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CISA Reminds of Risks Connected to Managed Service Providers

The U.S. Cybersecurity and Infrastructure Security Agency (CISA) has issued new  guidelines for government and private organizations to take into consideration when looking to outsource services to a Managed Service Provider (MSP).

The U.S. Cybersecurity and Infrastructure Security Agency (CISA) has issued new  guidelines for government and private organizations to take into consideration when looking to outsource services to a Managed Service Provider (MSP).

Titled Risk Considerations for Managed Service Provider Customers, CISA’s new guidance is aimed at three decision-making groups: senior executives and boards of directors, procurement professionals, and network/system administrators and front-line cybersecurity staff.

The document includes best practices and considerations from various authoritative sources, such as the National Institute of Standards and Technology (NIST), for organizations to review their security practices and make sure they are prepared to prevent cyberattacks.

CISA explains that executives have their risk management responsibilities and should maintain awareness of the systems and technologies in use within their organizations. They should also understand the risks associated with the loss of systems, data, productivity and customer confidence, as well as of the costs associated with fines and regulatory costs.

Executives, along with staff involved in procurement, should analyze the benefits of outsourcing against enterprise risks, and should make sure that both the customer and the vendor share responsibilities when it comes to faults or failures that may impact operations and affect customers.

“In order to minimize such disruptions when outsourcing IT services, organizations can define roles and responsibilities in a vendor agreement using the Shared Responsibility Model, which articulates the vendor’s responsibilities, the customer’s responsibilities, and any responsibilities shared by both parties,” the agency notes.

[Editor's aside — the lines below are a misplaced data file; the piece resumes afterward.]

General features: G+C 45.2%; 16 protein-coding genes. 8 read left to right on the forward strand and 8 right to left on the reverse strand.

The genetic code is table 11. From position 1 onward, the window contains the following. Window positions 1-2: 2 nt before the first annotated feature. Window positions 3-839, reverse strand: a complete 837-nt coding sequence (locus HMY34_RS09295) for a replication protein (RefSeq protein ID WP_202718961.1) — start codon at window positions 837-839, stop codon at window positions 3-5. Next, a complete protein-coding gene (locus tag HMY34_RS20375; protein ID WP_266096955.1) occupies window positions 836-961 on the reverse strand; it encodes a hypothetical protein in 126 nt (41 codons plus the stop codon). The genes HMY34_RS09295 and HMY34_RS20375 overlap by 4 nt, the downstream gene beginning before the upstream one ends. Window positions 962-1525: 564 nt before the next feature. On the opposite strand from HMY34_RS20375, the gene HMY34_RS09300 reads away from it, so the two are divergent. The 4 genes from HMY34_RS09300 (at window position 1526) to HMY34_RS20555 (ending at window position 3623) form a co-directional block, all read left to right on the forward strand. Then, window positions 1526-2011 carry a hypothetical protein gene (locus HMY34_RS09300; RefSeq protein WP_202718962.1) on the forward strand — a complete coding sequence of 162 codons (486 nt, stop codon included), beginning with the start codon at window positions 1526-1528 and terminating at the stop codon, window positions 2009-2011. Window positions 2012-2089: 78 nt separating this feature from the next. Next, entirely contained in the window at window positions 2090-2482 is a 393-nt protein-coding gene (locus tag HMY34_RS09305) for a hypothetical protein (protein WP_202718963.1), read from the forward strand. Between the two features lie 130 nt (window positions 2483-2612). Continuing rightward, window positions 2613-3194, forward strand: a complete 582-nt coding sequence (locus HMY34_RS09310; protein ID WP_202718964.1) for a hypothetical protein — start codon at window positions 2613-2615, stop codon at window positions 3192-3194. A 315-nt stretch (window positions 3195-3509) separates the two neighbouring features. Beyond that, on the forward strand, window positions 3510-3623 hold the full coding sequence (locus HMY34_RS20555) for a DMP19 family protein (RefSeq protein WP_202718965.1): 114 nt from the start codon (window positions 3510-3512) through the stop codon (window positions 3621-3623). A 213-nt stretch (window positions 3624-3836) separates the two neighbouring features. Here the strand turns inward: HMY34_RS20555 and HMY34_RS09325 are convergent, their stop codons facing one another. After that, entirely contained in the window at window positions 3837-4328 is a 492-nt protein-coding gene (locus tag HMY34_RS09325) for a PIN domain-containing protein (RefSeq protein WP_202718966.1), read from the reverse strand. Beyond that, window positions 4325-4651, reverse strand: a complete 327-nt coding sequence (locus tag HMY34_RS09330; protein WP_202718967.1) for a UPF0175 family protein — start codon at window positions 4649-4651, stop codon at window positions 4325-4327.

Organizations should develop an enterprise cybersecurity risk management plan that takes into account the potential risks associated with using IT services provided by an MSP. Small and medium-sized businesses (SMBs) that may not be able to implement such a plan should still catalog critical assets and assess the risks to those assets, to prioritize their inclusion in vendor  agreements and develop contingency plans for incidents that affect them.

[ READ: CISA Issues Guidance on Protecting Data From Ransomware ]

A requirements management process, CISA says, should coordinate across functional areas to ensure performance, reliability, and security. Individuals in procurement roles should create and maintain a list of requirements that should include “considerations for security, operational continuity, and other core business functions,” CISA notes. Organizations should vet potential MSPs based on these requirements.

The agency also recommends that organizations make specific demands from a MSP before signing an agreement that, among others, confirms that the individual signing for the MSP is responsible for the security of the service, details incident management and remediation capabilities, and explains how data from different customers is separated on the MSPs network.

Employees responsible for monitoring and managing a MSP’s activity should set policies on the access level that any third-party vendor enjoys and organizations are encouraged to continuously re-evaluate access requirements. When possible, privilege and access levels should be defined prior to signing a contract, to make sure the vendor can meet service requirements.

Furthermore, organizations are advised to maintain offsite backups of essential records and network logs, to help with recovery in the event of an incident at the MSP and to authenticate vendor activity. Per NIST’s recommendations, businesses should include vendors such as MSPs in their incident response plans and should regularly update those plans.

“NIST also recommends organizations and vendors establish clear protocols for vulnerability disclosure, incident notification, and communication with any external stakeholders during an incident. Organizations and vendors should also establish clear authorization protocols for threat hunting and incident response procedures on customer networks,” CISA notes.

SMBs that outsource IT services to an MSP, seeking increased efficiency and cost savings, should maintain full control of access to their systems, should be aware of vendor access, and should keep network logs, as well as offsite backups of all critical data, the Agency says.

Related: CISA Expands ‘Bad Practices’ List With Single-Factor Authentication

Related: CISA Issues Guidance on Protecting Data From Ransomware

Written By

Ionut Arghire is an international correspondent for SecurityWeek.

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